But apart from going back to the roots of filmmaking, another, more practical side-effect of the undertaking appealed to Herzog as a director. “Pulling a ship of this size over a real mountain in the jungle in the middle of nowhere creates a great many moments of unexpected texture and wildness and ferocity,” he points out enthusiastically. The stress, the fatigue, the breaking of branches and ropes, the sounds of the jungle, the sweat and everything around the scenes is what ultimately makes them so alive and intense. “I pulled the ship over the mountain not for the sake of realism,” he confides. “What you actually see is a very stylized thing. It looks like an operatic event, like a dream-event, and that’s what’s so strange about it. It’s not really a paradox.”
The entire set-up defines Werner Herzog as a person and as a filmmaker. Just like his titular hero “Fitzcarraldo” he has always been a man of visions, following his somewhat eccentric instincts to make the films he wanted to do. In the course of it he was repeatedly working with Klaus Kinski, the late and infamously eccentric German actor. For most directors and producers, Kinski was impossible to work with, but Herzog managed to create a practical relationship with the actor that seemed to work for both of them. Over the period of fifteen years, the two made five films together, and in 1999 Herzog has created a monument to the actor with his film “My Best Fiend – Klaus Kinski”. Nonetheless their relationship was not without friction, and ‘I had to domesticate the wild beast,’ as Herzog put it himself. “Cobra Verde” was their last film together in 1988 after a highly publicized fallout, only three years before Kinski’s passing away.
Ultimately the two have had a common denominator. Their similar integrity and their ferocity that forced them to push themselves to limits no one else was willing to follow them to. “I owe Klaus Kinski a lot, even though it was a nightmare to work with him day after day after day,” Herzog remembers the actor with a smile. “But that really doesn’t count any more, because what counts is what we have got on screen – the result. Kinski was only part of it, because I have done other films without him in it, like ‘The Mystery of Kaspar Hauser’, or ‘Stroszek’, or many others. I’ve done more than 40 films by now. I think there is something inside of me that pushes to such limits and pushes to such vitality. I don’t know exactly what it is and we should not speculate. Let’s take the films as they are.”
Taking films the way they are, shows another one of Werner Herzog’s implicitly naturalistic sides. Where George Lucas goes back to work on films he did 20 years ago, in order to fulfill his vision, Herzog has no ambitions to do anything like that. In fact the thought of remodeling his own work appears to be an almost disturbing, blasphemous thought to the filmmaker who defines himself so much through his films. The feeling of gratitude and satisfaction he has when completing a film, always knowing he did the very best he could with any project at any given time, is what gives him the chance to scrutinize his own films years after their production, still with a smile and a load of fond memories.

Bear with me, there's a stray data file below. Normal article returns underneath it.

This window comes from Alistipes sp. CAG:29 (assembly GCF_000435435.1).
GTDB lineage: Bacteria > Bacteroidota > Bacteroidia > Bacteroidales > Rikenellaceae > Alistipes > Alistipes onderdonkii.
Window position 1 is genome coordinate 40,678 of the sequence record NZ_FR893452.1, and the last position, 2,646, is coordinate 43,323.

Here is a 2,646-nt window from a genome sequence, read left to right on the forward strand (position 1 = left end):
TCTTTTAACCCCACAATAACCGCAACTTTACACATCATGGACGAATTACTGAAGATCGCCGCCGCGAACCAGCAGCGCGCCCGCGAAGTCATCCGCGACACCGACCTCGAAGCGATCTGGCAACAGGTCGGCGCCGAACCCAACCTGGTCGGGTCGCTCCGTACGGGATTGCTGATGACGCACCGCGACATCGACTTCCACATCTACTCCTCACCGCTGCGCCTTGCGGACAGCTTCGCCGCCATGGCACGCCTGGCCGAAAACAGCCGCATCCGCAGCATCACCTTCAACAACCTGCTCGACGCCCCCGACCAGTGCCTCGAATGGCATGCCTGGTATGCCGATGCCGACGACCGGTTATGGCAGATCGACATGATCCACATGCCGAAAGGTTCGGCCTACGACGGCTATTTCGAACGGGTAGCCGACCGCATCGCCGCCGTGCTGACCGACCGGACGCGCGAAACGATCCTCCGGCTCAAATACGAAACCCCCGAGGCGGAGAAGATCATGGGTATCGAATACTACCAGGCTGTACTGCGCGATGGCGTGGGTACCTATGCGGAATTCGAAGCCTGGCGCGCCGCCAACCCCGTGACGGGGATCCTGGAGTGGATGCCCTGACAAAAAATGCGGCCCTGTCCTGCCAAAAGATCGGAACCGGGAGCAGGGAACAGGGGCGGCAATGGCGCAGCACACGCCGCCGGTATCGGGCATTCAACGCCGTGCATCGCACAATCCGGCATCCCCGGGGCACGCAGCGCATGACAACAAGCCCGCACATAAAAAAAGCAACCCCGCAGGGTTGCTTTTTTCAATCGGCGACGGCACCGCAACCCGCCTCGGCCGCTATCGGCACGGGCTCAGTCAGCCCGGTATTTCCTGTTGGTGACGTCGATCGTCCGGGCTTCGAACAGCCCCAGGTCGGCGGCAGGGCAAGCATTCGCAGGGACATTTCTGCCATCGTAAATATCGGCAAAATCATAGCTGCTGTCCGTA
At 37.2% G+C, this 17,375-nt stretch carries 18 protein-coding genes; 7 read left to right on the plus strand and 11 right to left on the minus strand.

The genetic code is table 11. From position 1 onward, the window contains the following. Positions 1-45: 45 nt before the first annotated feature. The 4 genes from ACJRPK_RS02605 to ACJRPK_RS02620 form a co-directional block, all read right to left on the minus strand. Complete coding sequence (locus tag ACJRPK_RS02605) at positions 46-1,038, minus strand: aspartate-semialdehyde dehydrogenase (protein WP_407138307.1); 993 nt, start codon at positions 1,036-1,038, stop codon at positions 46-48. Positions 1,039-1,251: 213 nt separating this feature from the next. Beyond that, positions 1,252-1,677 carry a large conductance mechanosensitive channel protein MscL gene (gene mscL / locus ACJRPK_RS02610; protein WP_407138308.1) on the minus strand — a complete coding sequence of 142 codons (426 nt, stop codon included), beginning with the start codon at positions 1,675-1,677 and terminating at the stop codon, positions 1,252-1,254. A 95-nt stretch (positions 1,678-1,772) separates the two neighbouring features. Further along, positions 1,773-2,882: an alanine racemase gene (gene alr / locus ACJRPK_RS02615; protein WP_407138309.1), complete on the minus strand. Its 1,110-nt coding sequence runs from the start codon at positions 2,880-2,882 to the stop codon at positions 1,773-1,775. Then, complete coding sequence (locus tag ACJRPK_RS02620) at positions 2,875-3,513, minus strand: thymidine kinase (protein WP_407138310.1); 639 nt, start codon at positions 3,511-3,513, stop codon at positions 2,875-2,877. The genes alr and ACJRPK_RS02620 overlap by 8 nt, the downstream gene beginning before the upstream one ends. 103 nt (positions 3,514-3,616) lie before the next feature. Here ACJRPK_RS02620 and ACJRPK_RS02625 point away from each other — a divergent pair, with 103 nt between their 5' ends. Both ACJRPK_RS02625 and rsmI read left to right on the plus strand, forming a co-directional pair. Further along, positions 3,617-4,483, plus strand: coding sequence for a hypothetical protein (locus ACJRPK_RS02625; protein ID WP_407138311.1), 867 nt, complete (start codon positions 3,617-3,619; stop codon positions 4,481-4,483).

“To me it’s like a child,” Herzog elaborates thoughtfully and brings forth a very suitable comparison. “Once it is born, you just don’t tinker with it any more. You give it a chance for life, and do the best you can so its going to grow up the way it has to be, and the way it wants to be. Eventually it will develop its own energy and its own shape, and that’s exactly what happens to movies that we put out.”
In complete unison with every bit of his accumulated work, Werner Herzog does not regret any of the films he made, or any of the decisions he made during their course, an honesty few directors can really afford. That is in part because many decisions are imposed on them, naturally leaving them unhappy to some extent. To avoid these pressures and outside interference, Herzog has early on started to set up his own Production Company and worked as an auteur. He was always the man behind his movies, producing them, writing them and directing them, without much third party involvement. It ultimately gave him the freedom he needed and searched, the freedom to make the films he wanted, and the freedom to make these films the way he wanted them. It allowed him to make his films very personal, too, throwing in a piece of himself into each and every one of them.
“In my case there is a strong element of myself in all my films,” he explains his working methods. “I always write my own screenplays, I always direct my own films and I always produce my films. That gives some sort of coherence, and I don’t have to fulfill the needs of other people. I don’t get grumpy about a writer who has written a stupid scene, and is touchy about altering it when you as the director see it doesn’t work while shooting it. After four repetitions I know there’s something wrong with the writer – and that writer is me!”
Werner Herzog may not have the profile or recognition of many other filmmakers in the industry, but he doesn’t seem to mind at all. He has never been out for fame and fortune. Like many of the protagonists in his movies, he has had a dream all his life, and everything he did was to fulfill his own dreams. To go to the limits and do things no one else dared to do. As a result Werner Herzog has given us some unique films that easily stand the test of time and show that good filmmaking has very little to do with showmanship, glamour or facades. ?
Good films come from the heart, and if any director has his heart in his films, Werner Herzog is right there on top of the list.